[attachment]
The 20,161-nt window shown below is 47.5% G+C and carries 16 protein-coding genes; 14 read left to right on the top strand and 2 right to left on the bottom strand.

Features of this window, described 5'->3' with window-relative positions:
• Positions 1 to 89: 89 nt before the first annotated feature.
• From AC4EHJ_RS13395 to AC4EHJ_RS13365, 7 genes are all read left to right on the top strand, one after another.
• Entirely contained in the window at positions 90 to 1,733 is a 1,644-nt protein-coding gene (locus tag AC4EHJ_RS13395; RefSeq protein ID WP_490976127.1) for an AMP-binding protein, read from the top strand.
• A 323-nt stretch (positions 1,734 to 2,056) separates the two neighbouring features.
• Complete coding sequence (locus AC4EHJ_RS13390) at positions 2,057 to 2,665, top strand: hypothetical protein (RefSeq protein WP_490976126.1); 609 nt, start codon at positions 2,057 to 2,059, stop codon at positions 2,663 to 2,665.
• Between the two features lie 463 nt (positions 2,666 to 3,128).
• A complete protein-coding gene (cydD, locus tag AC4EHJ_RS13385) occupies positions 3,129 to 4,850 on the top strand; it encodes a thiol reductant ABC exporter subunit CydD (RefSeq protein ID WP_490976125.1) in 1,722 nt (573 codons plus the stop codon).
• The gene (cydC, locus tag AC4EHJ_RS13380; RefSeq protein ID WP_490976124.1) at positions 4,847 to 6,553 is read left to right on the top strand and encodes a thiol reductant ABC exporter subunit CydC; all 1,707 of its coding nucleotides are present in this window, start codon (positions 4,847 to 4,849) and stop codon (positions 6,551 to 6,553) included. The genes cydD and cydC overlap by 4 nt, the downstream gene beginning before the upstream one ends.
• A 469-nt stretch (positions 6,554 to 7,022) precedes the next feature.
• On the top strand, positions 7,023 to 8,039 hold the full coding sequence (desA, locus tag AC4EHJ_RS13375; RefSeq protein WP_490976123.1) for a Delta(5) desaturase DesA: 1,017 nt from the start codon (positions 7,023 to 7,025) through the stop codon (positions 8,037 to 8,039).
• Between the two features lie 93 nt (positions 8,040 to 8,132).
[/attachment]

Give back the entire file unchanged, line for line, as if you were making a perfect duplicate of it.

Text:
The 20,161-nt window shown below is 47.5% G+C and carries 16 protein-coding genes; 14 read left to right on the top strand and 2 right to left on the bottom strand.

Features of this window, described 5'->3' with window-relative positions:
• Positions 1 to 89: 89 nt before the first annotated feature.
• From AC4EHJ_RS13395 to AC4EHJ_RS13365, 7 genes are all read left to right on the top strand, one after another.
• Entirely contained in the window at positions 90 to 1,733 is a 1,644-nt protein-coding gene (locus tag AC4EHJ_RS13395; RefSeq protein ID WP_490976127.1) for an AMP-binding protein, read from the top strand.
• A 323-nt stretch (positions 1,734 to 2,056) separates the two neighbouring features.
• Complete coding sequence (locus AC4EHJ_RS13390) at positions 2,057 to 2,665, top strand: hypothetical protein (RefSeq protein WP_490976126.1); 609 nt, start codon at positions 2,057 to 2,059, stop codon at positions 2,663 to 2,665.
• Between the two features lie 463 nt (positions 2,666 to 3,128).
• A complete protein-coding gene (cydD, locus tag AC4EHJ_RS13385) occupies positions 3,129 to 4,850 on the top strand; it encodes a thiol reductant ABC exporter subunit CydD (RefSeq protein ID WP_490976125.1) in 1,722 nt (573 codons plus the stop codon).
• The gene (cydC, locus tag AC4EHJ_RS13380; RefSeq protein ID WP_490976124.1) at positions 4,847 to 6,553 is read left to right on the top strand and encodes a thiol reductant ABC exporter subunit CydC; all 1,707 of its coding nucleotides are present in this window, start codon (positions 4,847 to 4,849) and stop codon (positions 6,551 to 6,553) included. The genes cydD and cydC overlap by 4 nt, the downstream gene beginning before the upstream one ends.
• A 469-nt stretch (positions 6,554 to 7,022) precedes the next feature.
• On the top strand, positions 7,023 to 8,039 hold the full coding sequence (desA, locus tag AC4EHJ_RS13375; RefSeq protein WP_490976123.1) for a Delta(5) desaturase DesA: 1,017 nt from the start codon (positions 7,023 to 7,025) through the stop codon (positions 8,037 to 8,039).
• Between the two features lie 93 nt (positions 8,040 to 8,132).